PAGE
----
From Our 2014 Archives
Injuries, Violence Are Leading Causes of Death for Young Americans
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TUESDAY, July 1, 2014 (HealthDay News) -- Nearly 80 percent of deaths of Americans age 30 and younger result from injury or violence, U.S. health researchers reported Tuesday.
More young Americans die from injury than from any other cause, according to a study by the U.S. Centers for Disease Control and Prevention. These fatalities stem from automobile crashes, drowning, firearm-related injuries, falls, assault, drug overdoses and other preventable causes.
"Nearly 180,000 people of all ages in the U.S. die every year from injury and violence -- that's one death every three minutes," said lead author Tamara Haegerich, a researcher in CDC's division of unintentional injury prevention.
In 2010, the top three causes of death for young people were unintentional injury, suicide and homicide, according to the report, published online July 2 in The Lancet.
Injuries are expensive. In 2010, the estimated cost of the 31.2 million unintentional and violence-related nonfatal injuries was more than $500 billion in medical care and lost productivity, the researchers found.
"Injuries and violence are not inevitable -- they can be prevented," Haegerich said.
The report on unintended injury and violence highlights the need for wide-reaching prevention efforts, the reseachers said.
Programs designed to prevent injury and violence can work, Haegerich and other experts said. Child safety-seat requirements, seat belt laws, and drinking-and-driving laws have reduced the number of deaths from injury and reduced related costs, she said.
Dr. Leopoldo Malvezzi, trauma director at Miami Children's Hospital in Florida, calls injury prevention a "public health issue."
"When prevention strategies are used, they are effective, but some measures get lost in political infighting," he said. "This country has the biggest number of firearm-related deaths. No other civilized country has this kind of number."
Gun-safety laws would prevent both suicides and homicides, Malvezzi said. "People can kill themselves in two seconds if they have access to a gun -- even if they didn't really mean to -- whereas it takes a lot of effort to kill yourself if you don't have a gun and typically you don't do it," he said.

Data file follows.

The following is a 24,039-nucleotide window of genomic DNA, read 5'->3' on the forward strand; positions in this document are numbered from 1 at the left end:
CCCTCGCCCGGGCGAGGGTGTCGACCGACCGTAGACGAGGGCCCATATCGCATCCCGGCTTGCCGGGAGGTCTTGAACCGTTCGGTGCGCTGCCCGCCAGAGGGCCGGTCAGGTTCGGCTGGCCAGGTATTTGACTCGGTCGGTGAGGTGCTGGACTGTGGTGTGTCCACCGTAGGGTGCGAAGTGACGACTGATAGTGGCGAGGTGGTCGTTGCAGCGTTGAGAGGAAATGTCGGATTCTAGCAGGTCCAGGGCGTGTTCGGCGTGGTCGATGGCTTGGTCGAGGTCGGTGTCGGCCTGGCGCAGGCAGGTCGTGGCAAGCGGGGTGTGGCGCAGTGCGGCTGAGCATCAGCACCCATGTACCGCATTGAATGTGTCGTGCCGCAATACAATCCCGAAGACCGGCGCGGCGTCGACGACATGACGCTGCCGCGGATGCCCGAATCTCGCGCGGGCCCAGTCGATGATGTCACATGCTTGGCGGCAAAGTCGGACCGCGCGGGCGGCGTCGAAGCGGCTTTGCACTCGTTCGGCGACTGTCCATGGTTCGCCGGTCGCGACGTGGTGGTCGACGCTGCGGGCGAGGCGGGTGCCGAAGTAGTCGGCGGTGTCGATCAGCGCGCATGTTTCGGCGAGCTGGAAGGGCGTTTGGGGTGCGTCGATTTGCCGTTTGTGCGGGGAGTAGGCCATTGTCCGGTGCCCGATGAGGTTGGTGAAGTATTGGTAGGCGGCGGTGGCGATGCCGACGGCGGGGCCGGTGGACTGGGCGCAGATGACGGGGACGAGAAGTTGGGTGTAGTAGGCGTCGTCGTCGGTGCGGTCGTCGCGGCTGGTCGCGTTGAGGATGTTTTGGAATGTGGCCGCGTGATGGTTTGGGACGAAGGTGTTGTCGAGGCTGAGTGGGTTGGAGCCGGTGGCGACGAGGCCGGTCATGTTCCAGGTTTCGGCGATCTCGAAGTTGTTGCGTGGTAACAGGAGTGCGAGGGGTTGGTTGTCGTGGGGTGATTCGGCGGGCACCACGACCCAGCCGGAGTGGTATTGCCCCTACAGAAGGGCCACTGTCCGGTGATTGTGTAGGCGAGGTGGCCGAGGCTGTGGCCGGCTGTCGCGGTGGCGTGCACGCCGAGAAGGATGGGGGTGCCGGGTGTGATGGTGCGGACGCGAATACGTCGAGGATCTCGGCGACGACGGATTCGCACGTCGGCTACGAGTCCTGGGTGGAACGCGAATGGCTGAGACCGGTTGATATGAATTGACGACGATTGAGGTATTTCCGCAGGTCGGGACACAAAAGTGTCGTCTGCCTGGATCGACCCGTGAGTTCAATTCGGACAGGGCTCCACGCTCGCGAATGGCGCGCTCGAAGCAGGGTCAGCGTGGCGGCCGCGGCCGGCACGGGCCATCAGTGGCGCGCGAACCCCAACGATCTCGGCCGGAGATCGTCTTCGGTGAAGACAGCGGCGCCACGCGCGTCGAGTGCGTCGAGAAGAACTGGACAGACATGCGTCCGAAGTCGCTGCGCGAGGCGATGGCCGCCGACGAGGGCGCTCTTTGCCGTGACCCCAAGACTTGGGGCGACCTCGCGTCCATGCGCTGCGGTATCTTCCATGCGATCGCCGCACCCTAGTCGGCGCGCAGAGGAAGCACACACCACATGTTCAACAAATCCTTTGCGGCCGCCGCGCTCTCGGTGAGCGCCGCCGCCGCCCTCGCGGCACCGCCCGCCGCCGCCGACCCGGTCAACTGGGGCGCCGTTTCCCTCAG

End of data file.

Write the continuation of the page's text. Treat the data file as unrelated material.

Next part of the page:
Malvezzi believes that deaths from injury and violence can be prevented through coordinated public health programs.
"What saves tens of thousands of lives are systems that work so people don't get hurt," he said. "Hospitals have to have an injury-prevention program. That, strangely enough, saves more people than even a trauma program."
For example, Miami Children's Hospital requires that parents prove they have a proper infant car seat before the child can leave the hospital, Malvezzi said.
Dr. Alan Kaplan, director of emergency medicine at Plainview Hospital in Plainview, N.Y., agreed that prevention efforts are essential.
"Enormous potential exists in education regarding the prevention of motor vehicle accidents, falls in the elderly, prescription drug overdoses, suicide/homicide and child safety, to name a few," he said.
Haegerich said school-based violence prevention programs and therapeutic foster care instead of juvenile incarceration have proven effective. Expanding these and other programs could reduce injuries, she said.
But good ideas and programs don't lead to immediate improvements, Kaplan said. "There is difficulty in communicating these messages to the public," he said. "It is also expensive."
Other 2010 findings from the report follow:
SOURCES: Tamara Haegerich, Ph.D., researcher, division of unintentional injury prevention, U.S. Centers for Disease Control and Prevention; Leopoldo Malvezzi, M.D., director, trauma program, Miami Children's Hospital, Miami, Fla.; Alan Kaplan, M.D., director, emergency medicine, Plainview Hospital, Plainview, N.Y.; July 2, 2014, The Lancet, online
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